John Wick #1 (Dynamite Comics)
Movie tie-in comics are always a tough gamble, and John Wick is no exception. With two of the best action movies of the past ten years under it’s belt, the Keanu Reeves hit man franchise is one of the few “sure bets” in Hollywood right now. But how exactly can you translate the insane frenetic action of those movies to the static comic page? Well, Greg Pak and Giovanni Valletta have an answer: focus on John Wick’s early years as a young assassin. Read the rest of this entry
Spider-Gwen #6 (Marvel Comics)
Jason Latour and Robbi Rodriguez’ Spider-Gwen has been spinning its wheels since the new post-Secret Wars relaunch. What initially started as a great new alternate world and hero started to almost give off the vibe of missed potential. To be completely honest, I was close to dropping the series.
But then I read this issue. Read the rest of this entry
Old Man Logan #1 (Marvel Comics)
Marvel’s “All New, All Different” relaunch has done a lot of strange things. In fact, some might accuse them of just throwing ideas at the wall to see if they’ll stick, which may be the reason for Old Man Logan, the new ongoing series that places the former Wolverine who starred in Mark Millar and Steve McNiven’s fantastic original series into the main Marvel 616 (sorry, Marvel PRIME) universe. It seems like a gimmick, and it is. But with writer Jeff Lemire and artist Andrea Sorrentino on the series, it’s able to transcend the gimmickiness of its premise and plant the seeds for a pretty intriguing tale. Read the rest of this entry
It’s always exciting when something you’ve been saying SHOULD happen finally does. Case in point: late Thursday night it was announced that Southern Bastards, a title that I’ve longed thought could be an excellent TV show, was being prepped to air on the FX Network. FX has made a name for themselves with gritty and dark shows like The Shield, Sons of Anarchy, Justified, and Rescue Me, and in all honesty it’s an ideal fit for the world that Jason Aaron and Jason Latour have created for their Image Comics title. Read the rest of this entry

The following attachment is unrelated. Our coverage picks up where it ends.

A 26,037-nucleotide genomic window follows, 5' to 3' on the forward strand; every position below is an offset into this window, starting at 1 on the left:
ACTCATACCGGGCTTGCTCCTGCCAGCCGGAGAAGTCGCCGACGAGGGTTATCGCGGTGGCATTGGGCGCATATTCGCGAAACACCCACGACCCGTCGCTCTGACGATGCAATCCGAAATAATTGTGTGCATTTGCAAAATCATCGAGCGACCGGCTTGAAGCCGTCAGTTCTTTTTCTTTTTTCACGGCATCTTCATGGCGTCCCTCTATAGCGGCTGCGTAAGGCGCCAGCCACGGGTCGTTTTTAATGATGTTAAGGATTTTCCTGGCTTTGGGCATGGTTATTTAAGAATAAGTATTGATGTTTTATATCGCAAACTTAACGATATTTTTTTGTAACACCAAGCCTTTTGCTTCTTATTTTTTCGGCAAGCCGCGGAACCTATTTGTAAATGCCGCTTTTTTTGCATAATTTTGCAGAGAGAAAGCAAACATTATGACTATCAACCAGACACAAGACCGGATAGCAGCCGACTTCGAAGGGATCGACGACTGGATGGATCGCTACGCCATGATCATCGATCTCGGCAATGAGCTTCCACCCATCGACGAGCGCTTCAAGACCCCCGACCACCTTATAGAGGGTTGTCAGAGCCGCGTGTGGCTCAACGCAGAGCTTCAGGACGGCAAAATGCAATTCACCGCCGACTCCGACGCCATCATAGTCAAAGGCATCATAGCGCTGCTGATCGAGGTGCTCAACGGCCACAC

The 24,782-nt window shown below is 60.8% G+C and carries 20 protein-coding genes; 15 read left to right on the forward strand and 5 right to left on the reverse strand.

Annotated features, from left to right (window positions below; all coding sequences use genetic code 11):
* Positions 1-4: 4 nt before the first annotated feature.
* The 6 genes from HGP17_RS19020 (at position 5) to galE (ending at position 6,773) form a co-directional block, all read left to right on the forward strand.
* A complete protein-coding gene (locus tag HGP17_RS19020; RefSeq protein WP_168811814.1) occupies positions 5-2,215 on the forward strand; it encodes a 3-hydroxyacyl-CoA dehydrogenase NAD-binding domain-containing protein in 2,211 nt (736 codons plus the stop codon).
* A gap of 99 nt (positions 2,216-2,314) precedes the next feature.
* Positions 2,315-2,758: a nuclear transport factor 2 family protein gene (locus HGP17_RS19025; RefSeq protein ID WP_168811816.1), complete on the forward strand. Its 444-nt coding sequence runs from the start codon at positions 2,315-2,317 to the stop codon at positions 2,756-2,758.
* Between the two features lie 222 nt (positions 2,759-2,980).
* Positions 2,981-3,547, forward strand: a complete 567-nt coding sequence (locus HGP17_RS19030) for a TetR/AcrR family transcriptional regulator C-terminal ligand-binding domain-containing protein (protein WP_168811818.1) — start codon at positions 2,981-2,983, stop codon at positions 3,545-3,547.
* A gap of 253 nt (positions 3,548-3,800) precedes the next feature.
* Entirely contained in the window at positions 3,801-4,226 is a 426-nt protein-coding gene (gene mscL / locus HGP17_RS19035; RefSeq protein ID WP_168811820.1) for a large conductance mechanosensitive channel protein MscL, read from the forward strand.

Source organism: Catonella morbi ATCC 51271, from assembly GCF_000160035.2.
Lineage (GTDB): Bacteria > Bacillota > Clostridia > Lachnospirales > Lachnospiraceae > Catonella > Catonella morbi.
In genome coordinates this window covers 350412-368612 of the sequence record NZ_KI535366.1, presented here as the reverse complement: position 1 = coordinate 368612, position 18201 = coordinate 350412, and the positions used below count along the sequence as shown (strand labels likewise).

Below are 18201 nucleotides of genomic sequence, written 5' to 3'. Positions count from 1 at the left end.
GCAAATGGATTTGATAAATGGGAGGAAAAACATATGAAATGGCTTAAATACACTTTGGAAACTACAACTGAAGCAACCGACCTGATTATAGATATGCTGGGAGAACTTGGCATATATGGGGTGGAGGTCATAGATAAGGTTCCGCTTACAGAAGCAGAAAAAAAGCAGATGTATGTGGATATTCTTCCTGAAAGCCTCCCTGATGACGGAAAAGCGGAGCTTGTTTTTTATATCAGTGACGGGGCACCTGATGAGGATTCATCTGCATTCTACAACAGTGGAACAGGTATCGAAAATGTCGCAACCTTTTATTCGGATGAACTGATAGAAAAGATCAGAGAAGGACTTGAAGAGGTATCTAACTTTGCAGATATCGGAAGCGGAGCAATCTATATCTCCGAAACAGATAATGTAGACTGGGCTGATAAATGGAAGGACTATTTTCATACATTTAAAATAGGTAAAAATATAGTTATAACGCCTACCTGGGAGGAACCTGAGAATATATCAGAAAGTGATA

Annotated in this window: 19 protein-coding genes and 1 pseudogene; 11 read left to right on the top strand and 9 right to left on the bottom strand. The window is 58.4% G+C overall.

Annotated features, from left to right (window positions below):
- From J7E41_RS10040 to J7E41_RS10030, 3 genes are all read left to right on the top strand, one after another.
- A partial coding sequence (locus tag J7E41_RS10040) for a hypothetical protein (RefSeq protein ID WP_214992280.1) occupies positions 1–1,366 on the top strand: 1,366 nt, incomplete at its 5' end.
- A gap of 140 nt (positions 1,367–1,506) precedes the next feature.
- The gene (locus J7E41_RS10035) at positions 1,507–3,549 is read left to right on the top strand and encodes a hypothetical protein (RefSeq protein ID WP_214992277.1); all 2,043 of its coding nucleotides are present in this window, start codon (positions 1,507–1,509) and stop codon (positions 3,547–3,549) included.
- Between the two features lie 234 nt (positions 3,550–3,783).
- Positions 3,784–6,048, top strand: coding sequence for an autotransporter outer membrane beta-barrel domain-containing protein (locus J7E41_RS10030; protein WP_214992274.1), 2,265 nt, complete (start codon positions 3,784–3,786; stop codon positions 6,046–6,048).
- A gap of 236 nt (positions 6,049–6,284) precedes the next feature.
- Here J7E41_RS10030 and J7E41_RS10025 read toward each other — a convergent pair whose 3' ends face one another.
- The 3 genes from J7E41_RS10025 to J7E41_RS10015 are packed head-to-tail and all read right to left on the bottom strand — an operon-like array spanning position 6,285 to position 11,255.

Second only to Star Wars, Spider-Gwen’s solo series is probably the most-hyped #1 to hit the stands this year. The first appearance of the Gwen Stacy Spider-Woman in Edge of Spider-Verse #2 has gone though multiple printings, and the character has already become a favorite of the Internet. With this much hype, there’s no way the book could live up to the lofty expectations people have for it, right? Read the rest of this entry
AXIS is now in full swing, which means it’s time for Marvel to do what it does best with their events: spin-offs! This time around good old Cletus Kasaday is getting the spotlight, and surprisingly, AXIS: Carnage, by Kevin Spears and German Peralta, does a better job of explaining the whole “villains become heroes” switcharoo than AXIS did last week.
The entirety of this opening issue finds Carnage trying to make sense of the strange urges to do good that are plaguing his mind. As a witness to the inversion spell that Scarlet Witch and Dr. Doom performed to try and free Professor X from the Red Skull, Carnage knows the “why” behind his actions, but he doesn’t truly understand how to control it. At the same time, there’s a new version of the Sin Eater targeting news anchors, which quickly catches the attention of the psychotic symbiote. Read the rest of this entry
What’s that? I already did a review of an issue of Edge of Spider-verse? And I did it last week?
That’s true. But Edge of Spider-Verse #2 features the debut of an alternate Spider-Man that’s so awesome that I fell in love with it from the moment I saw the preview images: Gwen Stacy, Spider-Woman. Read the rest of this entry
Peter Parker is officially BACK in the pages of The Amazing Spider-Man #1. Written by longtime Spidey writer Dan Slott and drawn by Humberto Ramos, the new start for Spidey finally brings us some insight into Peter’s feelings about the world around him, even though the main story doesn’t offer us quite as much information as I would’ve liked. Read the rest of this entry